I’ve been spending a lot of time thinking about how product design decisions aren’t neutral. The way we design a product has a direct effect on how people use it. This is obvious, but I think we often forget the real implication: Design wants something from its users. And we are the architects of those wants. We have a direct impact on user behavior, and we need to recognize the weight of that responsibility.
Let’s look at some recent product changes on Twitter as an example.
In October 2013, Twitter introduced more visual tweets, with photo previews within the timeline. It’s almost hard to imagine now, but before they introduced this you had to click on a link before you could see a photo.
This change had an immediate effect on how people used the product. I’m sure some of it was intentional — people began to tweet a lot more photos. Some of it was probably not intentional but still made sense: social media marketers caught on to the fact that if they attach a photo to an article tweet, they’ll get more attention since the tweet will take up more screen real estate. A little annoying, but ok, so far so good.
But then there was what must have been a fairly unexpected behavior change. People started to use screen shots of text to bypass Twitter’s 140 character limit. At first, only a few people did it. But then publishers and marketers started to notice, and it took off:
Some have even come up with guidelines for the best way to stand out in these “textshots”:
Following an exchange with MG Siegler a while back, I settled on a specific textshot style: sans-serif text with a sepia background pulled from Pocket. The idea of using the app’s sepia theme for these came from MG, who noticed that yellow screenshots had more contrast in Twitter’s native apps.
I’ll admit, the temptation to do this is strong. Earlier this week I used a textshot and it became my most retweeted tweet ever:
Nice, right? Win!
But wait… Let’s step back for a moment and have a look at the metrics on that tweet of mine:
Almost 25,000 impressions, with a 0.9% click-through rate. That’s worse than a crappy banner ad, and it’s the sum-total of the amount of traffic I sent to Scott’s excellent post. As Derek Thompson points out in The Unbearable Lightness of Tweeting:
Is the social web just a matrix of empty shares, of hollow generosity? As Chartbeat CEO Tony Haile once said, there is “effectively no correlation between social shares and people actually reading.” People read without sharing, but just as often, perhaps, they share without reading. […]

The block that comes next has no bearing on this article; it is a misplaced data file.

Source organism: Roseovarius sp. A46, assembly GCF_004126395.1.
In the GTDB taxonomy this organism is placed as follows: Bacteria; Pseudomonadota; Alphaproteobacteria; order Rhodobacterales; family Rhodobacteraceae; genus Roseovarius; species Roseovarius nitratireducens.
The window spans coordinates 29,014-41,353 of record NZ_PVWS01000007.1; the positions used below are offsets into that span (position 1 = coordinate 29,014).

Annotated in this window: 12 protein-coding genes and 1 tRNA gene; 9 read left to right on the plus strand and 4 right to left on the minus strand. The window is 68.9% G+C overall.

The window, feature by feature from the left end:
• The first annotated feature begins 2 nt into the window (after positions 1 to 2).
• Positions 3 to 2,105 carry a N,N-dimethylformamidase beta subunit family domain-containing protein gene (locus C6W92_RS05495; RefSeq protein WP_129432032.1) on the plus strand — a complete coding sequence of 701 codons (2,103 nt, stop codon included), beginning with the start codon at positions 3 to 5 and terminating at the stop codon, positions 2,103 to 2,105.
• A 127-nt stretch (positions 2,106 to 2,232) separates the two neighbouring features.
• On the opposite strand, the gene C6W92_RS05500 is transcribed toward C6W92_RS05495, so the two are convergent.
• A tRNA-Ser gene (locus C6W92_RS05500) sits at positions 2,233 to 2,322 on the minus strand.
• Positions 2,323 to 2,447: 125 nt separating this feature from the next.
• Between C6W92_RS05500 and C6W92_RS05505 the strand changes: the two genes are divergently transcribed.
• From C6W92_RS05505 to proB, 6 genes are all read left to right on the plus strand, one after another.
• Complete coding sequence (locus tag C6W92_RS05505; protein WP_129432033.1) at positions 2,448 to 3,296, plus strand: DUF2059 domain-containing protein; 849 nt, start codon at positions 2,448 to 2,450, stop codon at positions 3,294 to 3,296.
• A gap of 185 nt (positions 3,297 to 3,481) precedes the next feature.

There used to be a vague sense that Twitter drives traffic, and traffic drives renown (or fame, or pride, or whatever word defines the psychic benefit of public recognition). Instead, the truth is that Twitter can drive one sort of renown (there are some people who are Twitter-famous), and traffic affords a different psychic currency. But they are nearly independent variables.
All of this culminated in Medium’s Text Shots announcement yesterday:
So there you have it. There is now a very real chance that most of our Twitter timelines will become nothing but screenshots of Medium articles that no one reads. That doesn’t help Medium, it doesn’t help authors, and it frankly doesn’t help us to experience and learn, which is kind of the point of reading. This trend does help Twitter, though. Quoting from The Unbearable Lightness of Tweeting again:
In the last month, I’ve created nearly 2 million impressions for Twitter. Whether that is good for my Twitter persona and my pride is a qualitative question whose answer resides outside the bounds of an analytics dashboard. But it is quantitatively not a good deal for The Atlantic. Something I already suspected has now been made crystal clear: 99 percent of my work on Twitter belongs to Twitter.
Twitter is a business, and impressions are how they make money, so this isn’t inherently evil or wrong. But Twitter is, if nothing else, not what we think it is. Not to get too curmudgeonly about “early Twitter”, but there was something amazing about the 140 character limit. Something about the constraint that brought out people’s creativity. And because it was all text, timelines were easy to scan. Now, all of that is different.
Putting all my personal feelings about this trend (and its implications on traffic and reading) aside, it’s time I get to the point. This fundamental change in the way Twitter is used can all be traced back to a single, fairly simple design decision back in 2013: expanding photos natively in the timeline. Without that change, none of this would have happened.
As designers we can’t possibly know how all the ways our decisions will affect behavior in a product. But we have to, at the very least, recognize that design has an opinion, and that it wants people to behave a certain way. I like the way Jared Spool phrases this:
Over the last year, we’ve started explaining design as “the rendering of intent.” The designer imagines an outcome and puts forth activities to make that outcome real.
We have a responsibility to do our best to ensure design wants things that are good for users as well as the business. We have to think ahead as much as possible, because what design wants is up to us. And once it wants the wrong things, it might be too late to change.